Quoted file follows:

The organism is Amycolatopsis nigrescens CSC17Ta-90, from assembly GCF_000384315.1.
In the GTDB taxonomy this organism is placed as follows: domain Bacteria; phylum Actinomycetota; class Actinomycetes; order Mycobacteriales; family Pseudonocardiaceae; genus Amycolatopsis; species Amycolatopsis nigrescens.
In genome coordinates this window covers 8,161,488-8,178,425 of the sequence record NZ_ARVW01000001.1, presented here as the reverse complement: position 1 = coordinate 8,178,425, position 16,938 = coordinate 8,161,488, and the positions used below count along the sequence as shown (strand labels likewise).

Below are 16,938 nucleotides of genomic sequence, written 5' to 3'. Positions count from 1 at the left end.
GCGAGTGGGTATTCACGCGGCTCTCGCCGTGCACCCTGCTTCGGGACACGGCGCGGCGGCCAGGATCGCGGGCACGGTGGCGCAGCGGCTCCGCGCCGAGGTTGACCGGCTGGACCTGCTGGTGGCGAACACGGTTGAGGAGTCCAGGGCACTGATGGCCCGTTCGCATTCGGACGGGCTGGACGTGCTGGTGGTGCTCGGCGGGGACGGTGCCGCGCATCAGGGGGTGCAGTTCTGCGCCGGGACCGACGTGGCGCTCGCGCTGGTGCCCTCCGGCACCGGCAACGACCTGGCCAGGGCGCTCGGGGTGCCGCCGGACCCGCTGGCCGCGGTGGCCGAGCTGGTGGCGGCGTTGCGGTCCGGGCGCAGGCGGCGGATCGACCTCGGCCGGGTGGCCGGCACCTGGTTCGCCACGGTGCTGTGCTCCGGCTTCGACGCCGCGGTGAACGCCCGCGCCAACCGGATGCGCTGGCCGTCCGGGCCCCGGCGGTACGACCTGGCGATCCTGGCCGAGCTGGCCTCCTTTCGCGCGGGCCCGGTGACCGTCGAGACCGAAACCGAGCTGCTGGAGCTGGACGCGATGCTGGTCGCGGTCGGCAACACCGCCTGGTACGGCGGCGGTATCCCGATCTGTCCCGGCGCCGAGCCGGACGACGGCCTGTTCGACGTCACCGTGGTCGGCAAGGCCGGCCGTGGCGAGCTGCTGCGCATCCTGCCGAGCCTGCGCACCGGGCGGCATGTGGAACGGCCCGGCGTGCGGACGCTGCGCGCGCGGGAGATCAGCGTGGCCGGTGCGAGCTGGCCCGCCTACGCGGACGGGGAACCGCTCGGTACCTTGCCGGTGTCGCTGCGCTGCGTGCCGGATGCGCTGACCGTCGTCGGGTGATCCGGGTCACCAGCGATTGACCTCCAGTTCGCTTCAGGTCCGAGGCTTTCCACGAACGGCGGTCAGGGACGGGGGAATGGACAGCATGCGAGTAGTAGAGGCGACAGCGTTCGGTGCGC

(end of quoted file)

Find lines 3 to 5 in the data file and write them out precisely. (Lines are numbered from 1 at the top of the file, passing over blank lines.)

In genome coordinates this window covers 8,161,488-8,178,425 of the sequence record NZ_ARVW01000001.1, presented here as the reverse complement: position 1 = coordinate 8,178,425, position 16,938 = coordinate 8,161,488, and the positions used below count along the sequence as shown (strand labels likewise).

Below are 16,938 nucleotides of genomic sequence, written 5' to 3'. Positions count from 1 at the left end.
GCGAGTGGGTATTCACGCGGCTCTCGCCGTGCACCCTGCTTCGGGACACGGCGCGGCGGCCAGGATCGCGGGCACGGTGGCGCAGCGGCTCCGCGCCGAGGTTGACCGGCTGGACCTGCTGGTGGCGAACACGGTTGAGGAGTCCAGGGCACTGATGGCCCGTTCGCATTCGGACGGGCTGGACGTGCTGGTGGTGCTCGGCGGGGACGGTGCCGCGCATCAGGGGGTGCAGTTCTGCGCCGGGACCGACGTGGCGCTCGCGCTGGTGCCCTCCGGCACCGGCAACGACCTGGCCAGGGCGCTCGGGGTGCCGCCGGACCCGCTGGCCGCGGTGGCCGAGCTGGTGGCGGCGTTGCGGTCCGGGCGCAGGCGGCGGATCGACCTCGGCCGGGTGGCCGGCACCTGGTTCGCCACGGTGCTGTGCTCCGGCTTCGACGCCGCGGTGAACGCCCGCGCCAACCGGATGCGCTGGCCGTCCGGGCCCCGGCGGTACGACCTGGCGATCCTGGCCGAGCTGGCCTCCTTTCGCGCGGGCCCGGTGACCGTCGAGACCGAAACCGAGCTGCTGGAGCTGGACGCGATGCTGGTCGCGGTCGGCAACACCGCCTGGTACGGCGGCGGTATCCCGATCTGTCCCGGCGCCGAGCCGGACGACGGCCTGTTCGACGTCACCGTGGTCGGCAAGGCCGGCCGTGGCGAGCTGCTGCGCATCCTGCCGAGCCTGCGCACCGGGCGGCATGTGGAACGGCCCGGCGTGCGGACGCTGCGCGCGCGGGAGATCAGCGTGGCCGGTGCGAGCTGGCCCGCCTACGCGGACGGGGAACCGCTCGGTACCTTGCCGGTGTCGCTGCGCTGCGTGCCGGATGCGCTGACCGTCGTCGGGTGATCCGGGTCACCAGCGATTGACCTCCAGTTCGCTTCAGGTCCGAGGCTTTCCACGAACGGCGGTCAGGGACGGGGGAATGGACAGCATGCGAGTAGTAGAGGCGACAGCGTTCGGTGCGC